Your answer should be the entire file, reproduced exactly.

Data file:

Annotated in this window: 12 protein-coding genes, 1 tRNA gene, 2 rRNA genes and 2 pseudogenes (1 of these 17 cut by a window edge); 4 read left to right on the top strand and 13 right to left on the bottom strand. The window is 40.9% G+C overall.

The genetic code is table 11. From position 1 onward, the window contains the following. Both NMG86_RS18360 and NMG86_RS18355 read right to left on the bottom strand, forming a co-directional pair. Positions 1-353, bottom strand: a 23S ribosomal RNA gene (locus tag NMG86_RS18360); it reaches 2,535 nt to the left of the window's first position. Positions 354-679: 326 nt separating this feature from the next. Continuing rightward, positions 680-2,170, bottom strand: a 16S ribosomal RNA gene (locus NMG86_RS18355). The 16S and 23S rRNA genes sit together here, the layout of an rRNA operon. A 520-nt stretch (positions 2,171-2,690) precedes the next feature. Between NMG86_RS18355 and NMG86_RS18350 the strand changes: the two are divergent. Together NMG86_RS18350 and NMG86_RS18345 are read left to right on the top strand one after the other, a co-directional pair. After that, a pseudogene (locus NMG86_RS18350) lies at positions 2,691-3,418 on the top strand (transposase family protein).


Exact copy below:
Annotated in this window: 12 protein-coding genes, 1 tRNA gene, 2 rRNA genes and 2 pseudogenes (1 of these 17 cut by a window edge); 4 read left to right on the top strand and 13 right to left on the bottom strand. The window is 40.9% G+C overall.

The genetic code is table 11. From position 1 onward, the window contains the following. Both NMG86_RS18360 and NMG86_RS18355 read right to left on the bottom strand, forming a co-directional pair. Positions 1-353, bottom strand: a 23S ribosomal RNA gene (locus tag NMG86_RS18360); it reaches 2,535 nt to the left of the window's first position. Positions 354-679: 326 nt separating this feature from the next. Continuing rightward, positions 680-2,170, bottom strand: a 16S ribosomal RNA gene (locus NMG86_RS18355). The 16S and 23S rRNA genes sit together here, the layout of an rRNA operon. A 520-nt stretch (positions 2,171-2,690) precedes the next feature. Between NMG86_RS18355 and NMG86_RS18350 the strand changes: the two are divergent. Together NMG86_RS18350 and NMG86_RS18345 are read left to right on the top strand one after the other, a co-directional pair. After that, a pseudogene (locus NMG86_RS18350) lies at positions 2,691-3,418 on the top strand (transposase family protein).